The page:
Lord Althorp

conceived, that the Amendment deserved consideration. It had certainly occurred to the Government, on framing this Bill, that in order to bring the Poor-laws into that state in which they ought to be, it would be right to take away the power now contended for, under the supposition, that in practice it had led to many evils that had been complained of. He denied, that the clause took away the positive right of the pauper to relief, for which the hon. Member had contended, and still further he denied that such positive right existed under the present laws, for, on the contrary, the ordering relief was discretionary in the breast of any individual Magistrate. As to what had been said with respect to the severity likely to prevail on the vestries and the guardians of the poor, he must observe, that he did not think it at all probable they would prove as hard-hearted as was imputed to them. He considered, too, that the discretion given to these bodies would be at the least as well executed as that previously granted to Magistrates. At the same time, considering that the opinion of the House was in favour of the Bill as it stood, he should rather abide by its decision, than urge strongly his own views.

Sir Thomas Freemantle

thought it dangerous to oust the old Magistrates from their jurisdiction, and to transfer their powers to bodies which might, like the Select Vestries, work well at first, but afterwards conduct the business ill and negligently.

Mr. Slaney

thought it would be advisable to leave some mitigated power to the Magistrates.

Sir John Wrottesley

was opposed to the Amendment, and ready to rely on private charity for meeting all cases of emergency.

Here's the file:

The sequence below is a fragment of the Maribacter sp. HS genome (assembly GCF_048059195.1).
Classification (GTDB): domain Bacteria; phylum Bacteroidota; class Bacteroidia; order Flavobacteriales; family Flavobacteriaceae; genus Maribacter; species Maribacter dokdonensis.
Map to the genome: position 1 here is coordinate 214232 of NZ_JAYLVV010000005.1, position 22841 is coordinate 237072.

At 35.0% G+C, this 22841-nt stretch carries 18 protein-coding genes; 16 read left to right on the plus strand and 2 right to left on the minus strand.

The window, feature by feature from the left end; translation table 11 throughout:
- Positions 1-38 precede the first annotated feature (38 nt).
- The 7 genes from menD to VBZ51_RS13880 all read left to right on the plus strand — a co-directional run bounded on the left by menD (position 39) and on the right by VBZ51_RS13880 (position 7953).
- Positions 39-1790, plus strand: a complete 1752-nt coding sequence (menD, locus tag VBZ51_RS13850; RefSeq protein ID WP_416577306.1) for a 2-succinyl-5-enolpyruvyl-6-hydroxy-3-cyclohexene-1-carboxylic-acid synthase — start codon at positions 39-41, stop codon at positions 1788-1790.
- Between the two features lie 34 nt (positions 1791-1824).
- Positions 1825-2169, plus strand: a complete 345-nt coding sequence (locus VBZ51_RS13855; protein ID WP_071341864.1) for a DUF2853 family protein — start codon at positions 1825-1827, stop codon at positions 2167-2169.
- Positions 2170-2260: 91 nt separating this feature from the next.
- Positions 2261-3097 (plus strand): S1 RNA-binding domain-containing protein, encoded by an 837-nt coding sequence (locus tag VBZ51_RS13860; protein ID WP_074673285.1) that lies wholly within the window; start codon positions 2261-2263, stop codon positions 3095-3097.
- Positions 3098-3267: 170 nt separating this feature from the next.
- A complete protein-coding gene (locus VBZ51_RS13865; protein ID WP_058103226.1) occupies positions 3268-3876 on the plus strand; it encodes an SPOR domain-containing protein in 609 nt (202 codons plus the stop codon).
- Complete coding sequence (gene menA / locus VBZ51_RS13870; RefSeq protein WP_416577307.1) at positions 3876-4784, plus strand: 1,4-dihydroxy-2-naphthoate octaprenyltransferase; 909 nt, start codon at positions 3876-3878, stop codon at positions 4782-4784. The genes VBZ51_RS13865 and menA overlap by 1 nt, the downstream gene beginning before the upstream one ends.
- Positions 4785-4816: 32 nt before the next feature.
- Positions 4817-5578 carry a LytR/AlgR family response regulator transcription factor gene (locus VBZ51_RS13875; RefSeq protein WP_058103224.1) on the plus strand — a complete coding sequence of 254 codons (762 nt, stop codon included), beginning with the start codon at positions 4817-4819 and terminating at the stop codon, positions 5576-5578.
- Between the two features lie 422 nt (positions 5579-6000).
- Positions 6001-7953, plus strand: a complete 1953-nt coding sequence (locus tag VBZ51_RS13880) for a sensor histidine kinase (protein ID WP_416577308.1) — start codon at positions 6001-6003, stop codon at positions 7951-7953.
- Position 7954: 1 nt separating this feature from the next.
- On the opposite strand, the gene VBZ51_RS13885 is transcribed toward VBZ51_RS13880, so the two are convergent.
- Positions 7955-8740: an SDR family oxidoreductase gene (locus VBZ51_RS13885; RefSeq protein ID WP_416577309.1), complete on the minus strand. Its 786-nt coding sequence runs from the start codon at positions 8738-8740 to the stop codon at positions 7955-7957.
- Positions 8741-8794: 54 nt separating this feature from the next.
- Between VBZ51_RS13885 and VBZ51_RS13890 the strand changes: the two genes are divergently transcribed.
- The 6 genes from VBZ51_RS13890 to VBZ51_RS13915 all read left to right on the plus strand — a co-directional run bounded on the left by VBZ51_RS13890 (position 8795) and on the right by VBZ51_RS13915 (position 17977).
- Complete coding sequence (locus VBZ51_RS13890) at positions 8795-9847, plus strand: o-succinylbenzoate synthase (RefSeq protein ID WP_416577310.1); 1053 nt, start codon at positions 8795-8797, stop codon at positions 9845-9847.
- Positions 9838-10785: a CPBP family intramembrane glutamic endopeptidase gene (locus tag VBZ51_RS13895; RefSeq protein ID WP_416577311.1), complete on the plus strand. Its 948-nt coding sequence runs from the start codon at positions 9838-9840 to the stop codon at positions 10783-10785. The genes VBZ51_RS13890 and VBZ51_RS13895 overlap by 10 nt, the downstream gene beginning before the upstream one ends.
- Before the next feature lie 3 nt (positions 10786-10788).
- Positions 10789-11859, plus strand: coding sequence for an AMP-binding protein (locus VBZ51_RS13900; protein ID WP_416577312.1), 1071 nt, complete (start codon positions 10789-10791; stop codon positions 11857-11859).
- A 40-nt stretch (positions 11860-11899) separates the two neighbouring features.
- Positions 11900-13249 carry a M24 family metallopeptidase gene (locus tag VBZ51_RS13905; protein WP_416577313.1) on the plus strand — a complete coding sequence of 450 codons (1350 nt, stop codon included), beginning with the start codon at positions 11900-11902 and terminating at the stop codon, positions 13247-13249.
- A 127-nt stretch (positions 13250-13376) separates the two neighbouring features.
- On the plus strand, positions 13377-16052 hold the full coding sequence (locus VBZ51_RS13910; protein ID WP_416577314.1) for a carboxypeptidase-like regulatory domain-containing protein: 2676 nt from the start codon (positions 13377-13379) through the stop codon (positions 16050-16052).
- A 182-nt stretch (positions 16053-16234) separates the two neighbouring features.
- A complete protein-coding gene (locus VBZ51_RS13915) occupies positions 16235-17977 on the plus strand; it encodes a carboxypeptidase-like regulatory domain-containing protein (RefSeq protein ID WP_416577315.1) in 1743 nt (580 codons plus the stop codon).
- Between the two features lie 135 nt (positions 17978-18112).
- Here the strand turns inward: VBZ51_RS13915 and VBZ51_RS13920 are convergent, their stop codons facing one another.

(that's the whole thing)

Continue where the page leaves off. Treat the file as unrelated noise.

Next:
Mr. Cobbett

said, the clause would deprive the Magistrates throughout the country of all their authority, and convert them into mere beggar-whippers, objects of contempt among those over whom they had hitherto exercised a very wholesome authority.

Sir Edward Knatchbull

expressed his determination to support the Amendment, not with the view of maintaining the station and authority of the Magistrates, whom the hon. member for Oldham on the present occasion, no doubt most sincerely, applauded; but in order to preserve and cherish that community of feeling between the Magistrates and the lower classes of society which was so essential to the satisfactory administration of the Poor-laws.

Lord Althorp

had not heard anything to convince him of the propriety of the Amendment which had been proposed. He did not think the evils which some hon. Gentlemen seemed to deprecate, were likely to occur. The Board of Guardians was so constituted, that it would, in his opinion, lead to a most satisfactory and well-regulated provision for the deserving industrious poor; and as to the interference of the Magistrates, although in some cases it might have been advantageous, it was in no way generally essential, or even advisable in the administration of the Poor-laws.

Mr. Cobbett

maintained, that the clause would create a parcel of paid overseers, who would be the curse of the country. Paid overseers had produced all the riots and burnings in Hampshire ["No, no."] and so great was the aversion they had excited, that twenty of them had been carted by the people out of their parishes. ["No, no."] What hon. Member was there who dared to contradict him? [laughter.]